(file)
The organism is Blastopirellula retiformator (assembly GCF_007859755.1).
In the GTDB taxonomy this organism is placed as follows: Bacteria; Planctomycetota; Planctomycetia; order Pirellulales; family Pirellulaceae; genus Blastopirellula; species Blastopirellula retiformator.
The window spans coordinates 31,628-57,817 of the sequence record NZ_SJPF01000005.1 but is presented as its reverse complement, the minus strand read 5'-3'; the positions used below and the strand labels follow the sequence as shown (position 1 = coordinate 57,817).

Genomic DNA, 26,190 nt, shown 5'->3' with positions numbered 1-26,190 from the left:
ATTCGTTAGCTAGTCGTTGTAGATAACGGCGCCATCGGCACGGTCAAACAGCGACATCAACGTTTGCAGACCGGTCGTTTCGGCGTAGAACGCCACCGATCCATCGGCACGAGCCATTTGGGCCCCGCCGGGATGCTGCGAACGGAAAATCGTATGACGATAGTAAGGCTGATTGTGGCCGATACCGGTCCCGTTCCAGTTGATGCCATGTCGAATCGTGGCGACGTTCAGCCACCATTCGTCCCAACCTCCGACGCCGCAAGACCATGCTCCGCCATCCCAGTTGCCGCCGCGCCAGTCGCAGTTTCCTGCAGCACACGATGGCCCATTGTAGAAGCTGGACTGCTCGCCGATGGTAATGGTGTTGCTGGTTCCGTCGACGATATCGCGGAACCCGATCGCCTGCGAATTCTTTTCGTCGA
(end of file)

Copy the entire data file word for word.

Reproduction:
The organism is Blastopirellula retiformator (assembly GCF_007859755.1).
In the GTDB taxonomy this organism is placed as follows: Bacteria; Planctomycetota; Planctomycetia; order Pirellulales; family Pirellulaceae; genus Blastopirellula; species Blastopirellula retiformator.
The window spans coordinates 31,628-57,817 of the sequence record NZ_SJPF01000005.1 but is presented as its reverse complement, the minus strand read 5'-3'; the positions used below and the strand labels follow the sequence as shown (position 1 = coordinate 57,817).

Genomic DNA, 26,190 nt, shown 5'->3' with positions numbered 1-26,190 from the left:
ATTCGTTAGCTAGTCGTTGTAGATAACGGCGCCATCGGCACGGTCAAACAGCGACATCAACGTTTGCAGACCGGTCGTTTCGGCGTAGAACGCCACCGATCCATCGGCACGAGCCATTTGGGCCCCGCCGGGATGCTGCGAACGGAAAATCGTATGACGATAGTAAGGCTGATTGTGGCCGATACCGGTCCCGTTCCAGTTGATGCCATGTCGAATCGTGGCGACGTTCAGCCACCATTCGTCCCAACCTCCGACGCCGCAAGACCATGCTCCGCCATCCCAGTTGCCGCCGCGCCAGTCGCAGTTTCCTGCAGCACACGATGGCCCATTGTAGAAGCTGGACTGCTCGCCGATGGTAATGGTGTTGCTGGTTCCGTCGACGATATCGCGGAACCCGATCGCCTGCGAATTCTTTTCGTCGA